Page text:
Document Type : Original Article


Department of Animal Health and Welfare, College of Health and Biotechnology, Semyung University


Acute pancreatitis (AP) can develop into life-threatening conditions such as systemic inflammatory response syndrome (SIRS) or multiple organ dysfunction syndrome. Thirty-nine of 54 client-owned dogs admitted to the Referral Animal Medical Center and diagnosed with acute pancreatitis within 24 h of onset were retrospectively reviewed to assess early predictors of progression from AP to SIRS.
The patients were divided into SIRS (SIRS occurring after AP) and non-SIRS (AP occurring but no SIRS) groups. The population and mean values of laboratory variables within 24 h of admission were assessed and compared between both groups. There were significantly more dogs with abnormal lactate levels in the SIRS (80.0%) group than in the non-SIRS group (11.1%). Other parameters did not differ significantly. Mean lactate level values were significantly higher at 3.64 (±1.75) mmol in the SIRS group compared to 1.68 (±0.52) mmol in the non-SIRS group (p=0.003).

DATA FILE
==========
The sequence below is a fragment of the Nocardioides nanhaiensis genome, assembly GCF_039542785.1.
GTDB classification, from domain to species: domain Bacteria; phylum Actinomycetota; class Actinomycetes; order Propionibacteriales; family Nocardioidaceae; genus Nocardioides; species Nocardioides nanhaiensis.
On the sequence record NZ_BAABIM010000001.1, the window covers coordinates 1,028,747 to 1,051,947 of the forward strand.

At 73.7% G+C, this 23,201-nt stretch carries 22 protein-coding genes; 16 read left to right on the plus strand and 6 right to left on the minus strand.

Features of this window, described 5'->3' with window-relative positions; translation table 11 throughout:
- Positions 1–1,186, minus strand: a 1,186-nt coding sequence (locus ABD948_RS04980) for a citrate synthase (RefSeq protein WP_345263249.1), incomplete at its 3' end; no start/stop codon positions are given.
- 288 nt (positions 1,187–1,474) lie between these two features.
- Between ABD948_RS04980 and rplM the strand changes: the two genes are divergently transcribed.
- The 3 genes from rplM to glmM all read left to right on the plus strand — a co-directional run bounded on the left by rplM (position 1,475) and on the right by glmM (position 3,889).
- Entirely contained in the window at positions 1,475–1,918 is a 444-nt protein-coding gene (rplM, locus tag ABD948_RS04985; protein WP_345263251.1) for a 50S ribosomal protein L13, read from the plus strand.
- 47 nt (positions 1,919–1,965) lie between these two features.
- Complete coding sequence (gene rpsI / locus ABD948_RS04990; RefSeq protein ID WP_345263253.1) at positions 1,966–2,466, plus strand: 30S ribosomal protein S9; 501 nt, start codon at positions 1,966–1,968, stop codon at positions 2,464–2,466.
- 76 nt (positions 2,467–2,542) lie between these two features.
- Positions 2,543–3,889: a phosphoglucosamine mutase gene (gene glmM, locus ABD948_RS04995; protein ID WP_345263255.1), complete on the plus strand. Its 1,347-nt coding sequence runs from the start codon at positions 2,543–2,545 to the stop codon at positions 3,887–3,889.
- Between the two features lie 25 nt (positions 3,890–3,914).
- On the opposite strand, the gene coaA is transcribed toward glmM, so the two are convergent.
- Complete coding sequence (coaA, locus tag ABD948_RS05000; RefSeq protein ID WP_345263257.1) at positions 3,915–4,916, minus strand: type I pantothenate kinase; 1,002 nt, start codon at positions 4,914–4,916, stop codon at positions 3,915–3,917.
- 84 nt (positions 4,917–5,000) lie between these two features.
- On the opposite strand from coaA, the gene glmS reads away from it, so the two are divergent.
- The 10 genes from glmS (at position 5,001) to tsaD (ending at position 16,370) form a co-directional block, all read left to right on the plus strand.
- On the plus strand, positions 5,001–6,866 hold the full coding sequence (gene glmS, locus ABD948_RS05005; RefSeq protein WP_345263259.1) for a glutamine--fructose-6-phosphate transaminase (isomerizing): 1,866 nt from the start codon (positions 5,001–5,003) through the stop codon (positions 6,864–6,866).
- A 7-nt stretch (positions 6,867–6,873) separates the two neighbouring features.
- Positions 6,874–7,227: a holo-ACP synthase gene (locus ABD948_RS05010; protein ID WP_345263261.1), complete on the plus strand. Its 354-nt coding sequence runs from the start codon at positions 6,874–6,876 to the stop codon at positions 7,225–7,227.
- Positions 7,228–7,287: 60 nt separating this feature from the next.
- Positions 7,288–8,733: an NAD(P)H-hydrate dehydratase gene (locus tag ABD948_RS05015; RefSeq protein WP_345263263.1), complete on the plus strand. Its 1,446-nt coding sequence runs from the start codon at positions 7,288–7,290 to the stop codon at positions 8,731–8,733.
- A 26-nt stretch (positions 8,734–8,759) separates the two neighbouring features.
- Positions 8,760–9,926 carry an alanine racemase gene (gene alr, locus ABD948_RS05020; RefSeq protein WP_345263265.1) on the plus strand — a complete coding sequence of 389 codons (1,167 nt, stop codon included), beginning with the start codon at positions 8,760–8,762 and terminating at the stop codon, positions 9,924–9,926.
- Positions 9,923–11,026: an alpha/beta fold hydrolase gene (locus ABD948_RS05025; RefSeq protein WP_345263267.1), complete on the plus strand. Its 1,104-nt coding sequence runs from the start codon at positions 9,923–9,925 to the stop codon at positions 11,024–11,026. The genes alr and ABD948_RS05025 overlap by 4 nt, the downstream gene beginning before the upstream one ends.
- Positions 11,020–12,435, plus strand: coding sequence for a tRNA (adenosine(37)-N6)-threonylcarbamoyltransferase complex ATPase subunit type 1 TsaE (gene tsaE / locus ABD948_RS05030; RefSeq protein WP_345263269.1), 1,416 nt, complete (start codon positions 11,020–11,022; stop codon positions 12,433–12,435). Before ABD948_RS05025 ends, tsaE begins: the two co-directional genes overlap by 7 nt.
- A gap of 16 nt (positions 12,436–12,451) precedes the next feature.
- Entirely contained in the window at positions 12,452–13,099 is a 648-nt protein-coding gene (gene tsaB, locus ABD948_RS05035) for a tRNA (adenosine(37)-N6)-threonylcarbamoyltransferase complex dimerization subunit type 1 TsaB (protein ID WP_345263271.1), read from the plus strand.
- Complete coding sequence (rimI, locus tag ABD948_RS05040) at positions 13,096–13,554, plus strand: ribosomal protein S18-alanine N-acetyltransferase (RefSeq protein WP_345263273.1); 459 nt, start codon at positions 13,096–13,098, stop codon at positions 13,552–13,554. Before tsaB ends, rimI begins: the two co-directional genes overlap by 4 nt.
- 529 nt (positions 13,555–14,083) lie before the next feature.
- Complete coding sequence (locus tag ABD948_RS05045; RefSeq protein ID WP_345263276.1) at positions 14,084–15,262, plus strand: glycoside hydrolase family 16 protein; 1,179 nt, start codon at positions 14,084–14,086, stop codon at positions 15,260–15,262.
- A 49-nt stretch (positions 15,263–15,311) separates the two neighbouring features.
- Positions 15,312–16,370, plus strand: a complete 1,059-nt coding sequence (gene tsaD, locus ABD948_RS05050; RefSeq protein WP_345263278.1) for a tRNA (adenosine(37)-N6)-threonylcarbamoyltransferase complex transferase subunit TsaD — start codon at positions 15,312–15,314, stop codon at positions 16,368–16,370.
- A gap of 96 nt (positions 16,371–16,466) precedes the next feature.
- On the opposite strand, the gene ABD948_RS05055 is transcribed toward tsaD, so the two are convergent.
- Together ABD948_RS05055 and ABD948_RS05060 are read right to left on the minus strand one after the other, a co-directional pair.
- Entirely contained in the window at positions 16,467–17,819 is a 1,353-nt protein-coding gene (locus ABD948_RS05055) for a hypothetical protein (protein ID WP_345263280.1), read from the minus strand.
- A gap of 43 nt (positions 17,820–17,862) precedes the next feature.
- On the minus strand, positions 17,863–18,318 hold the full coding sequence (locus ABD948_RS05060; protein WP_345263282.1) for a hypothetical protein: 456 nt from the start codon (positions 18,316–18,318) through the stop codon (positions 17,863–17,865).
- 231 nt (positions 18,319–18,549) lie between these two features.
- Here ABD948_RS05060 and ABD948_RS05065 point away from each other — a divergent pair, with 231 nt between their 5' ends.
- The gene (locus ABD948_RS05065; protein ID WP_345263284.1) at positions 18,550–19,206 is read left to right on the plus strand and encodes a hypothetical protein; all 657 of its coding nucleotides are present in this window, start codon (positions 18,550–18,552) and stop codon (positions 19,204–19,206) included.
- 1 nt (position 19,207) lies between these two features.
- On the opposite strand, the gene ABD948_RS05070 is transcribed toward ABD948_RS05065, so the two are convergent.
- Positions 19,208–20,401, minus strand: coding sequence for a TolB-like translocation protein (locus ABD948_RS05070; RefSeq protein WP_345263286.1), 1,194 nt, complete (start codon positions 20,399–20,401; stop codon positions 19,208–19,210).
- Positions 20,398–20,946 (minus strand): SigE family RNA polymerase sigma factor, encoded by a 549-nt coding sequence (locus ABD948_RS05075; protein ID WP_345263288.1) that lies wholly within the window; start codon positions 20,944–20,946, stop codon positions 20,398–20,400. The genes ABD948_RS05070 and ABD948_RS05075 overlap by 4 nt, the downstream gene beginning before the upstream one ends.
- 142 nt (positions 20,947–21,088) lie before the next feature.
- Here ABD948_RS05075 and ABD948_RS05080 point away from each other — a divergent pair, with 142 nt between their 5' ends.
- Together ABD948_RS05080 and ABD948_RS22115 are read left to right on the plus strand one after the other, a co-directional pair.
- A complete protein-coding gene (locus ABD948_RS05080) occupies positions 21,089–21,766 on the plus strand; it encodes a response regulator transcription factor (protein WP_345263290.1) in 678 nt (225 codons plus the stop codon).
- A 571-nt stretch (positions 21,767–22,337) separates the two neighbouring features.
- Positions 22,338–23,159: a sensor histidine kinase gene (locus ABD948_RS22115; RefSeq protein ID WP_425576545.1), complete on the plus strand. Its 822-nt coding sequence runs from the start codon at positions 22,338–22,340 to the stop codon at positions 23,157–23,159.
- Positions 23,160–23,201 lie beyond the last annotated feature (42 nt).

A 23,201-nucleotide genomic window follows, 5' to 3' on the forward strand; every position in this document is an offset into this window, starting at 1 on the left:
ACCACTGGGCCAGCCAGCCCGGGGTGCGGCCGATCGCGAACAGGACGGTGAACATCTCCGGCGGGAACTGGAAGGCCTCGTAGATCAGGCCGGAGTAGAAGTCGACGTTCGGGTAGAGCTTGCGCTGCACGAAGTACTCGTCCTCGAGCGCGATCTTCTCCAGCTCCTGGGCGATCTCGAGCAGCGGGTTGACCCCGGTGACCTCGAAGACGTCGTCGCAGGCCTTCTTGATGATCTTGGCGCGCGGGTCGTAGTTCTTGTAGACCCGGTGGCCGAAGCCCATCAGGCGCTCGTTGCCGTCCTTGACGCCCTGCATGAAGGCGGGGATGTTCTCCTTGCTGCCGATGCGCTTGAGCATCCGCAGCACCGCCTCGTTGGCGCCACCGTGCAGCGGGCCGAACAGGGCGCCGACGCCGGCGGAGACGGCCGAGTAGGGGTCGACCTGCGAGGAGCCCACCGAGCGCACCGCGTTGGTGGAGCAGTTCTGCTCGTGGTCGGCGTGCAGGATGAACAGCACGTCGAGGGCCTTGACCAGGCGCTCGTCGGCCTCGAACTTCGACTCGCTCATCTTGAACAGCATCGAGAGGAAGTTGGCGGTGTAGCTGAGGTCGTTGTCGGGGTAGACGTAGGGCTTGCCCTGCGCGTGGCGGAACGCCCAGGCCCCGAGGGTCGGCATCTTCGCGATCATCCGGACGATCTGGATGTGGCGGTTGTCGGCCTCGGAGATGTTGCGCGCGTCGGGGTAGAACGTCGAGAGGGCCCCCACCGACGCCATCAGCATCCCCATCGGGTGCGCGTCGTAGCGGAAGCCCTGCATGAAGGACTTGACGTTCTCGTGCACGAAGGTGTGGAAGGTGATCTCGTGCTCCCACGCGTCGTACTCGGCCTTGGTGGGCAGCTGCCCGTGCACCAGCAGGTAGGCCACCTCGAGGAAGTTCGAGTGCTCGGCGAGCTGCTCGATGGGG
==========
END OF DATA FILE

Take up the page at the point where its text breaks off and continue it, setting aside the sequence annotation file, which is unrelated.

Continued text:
The increased energy required by activated immune cells may lead to metabolic changes characterized by anaerobic glycolysis and increased lactate production. This study’s results suggest blood lactate monitoring in the early stages of progression from AP to SIRS in small animal clinical practice. Measuring lactate levels at the early stages of pancreatitis could lead to rapid therapeutic intervention for SIRS and ultimately reduce mortality.


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